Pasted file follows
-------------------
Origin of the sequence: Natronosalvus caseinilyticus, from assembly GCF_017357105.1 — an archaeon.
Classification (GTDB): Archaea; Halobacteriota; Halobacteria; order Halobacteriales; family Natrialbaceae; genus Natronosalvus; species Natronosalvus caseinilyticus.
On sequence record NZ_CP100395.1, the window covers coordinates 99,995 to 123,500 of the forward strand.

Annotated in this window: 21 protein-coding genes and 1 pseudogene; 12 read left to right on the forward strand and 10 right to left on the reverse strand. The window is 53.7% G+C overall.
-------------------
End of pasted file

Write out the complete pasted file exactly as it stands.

Origin of the sequence: Natronosalvus caseinilyticus, from assembly GCF_017357105.1 — an archaeon.
Classification (GTDB): Archaea; Halobacteriota; Halobacteria; order Halobacteriales; family Natrialbaceae; genus Natronosalvus; species Natronosalvus caseinilyticus.
On sequence record NZ_CP100395.1, the window covers coordinates 99,995 to 123,500 of the forward strand.

Annotated in this window: 21 protein-coding genes and 1 pseudogene; 12 read left to right on the forward strand and 10 right to left on the reverse strand. The window is 53.7% G+C overall.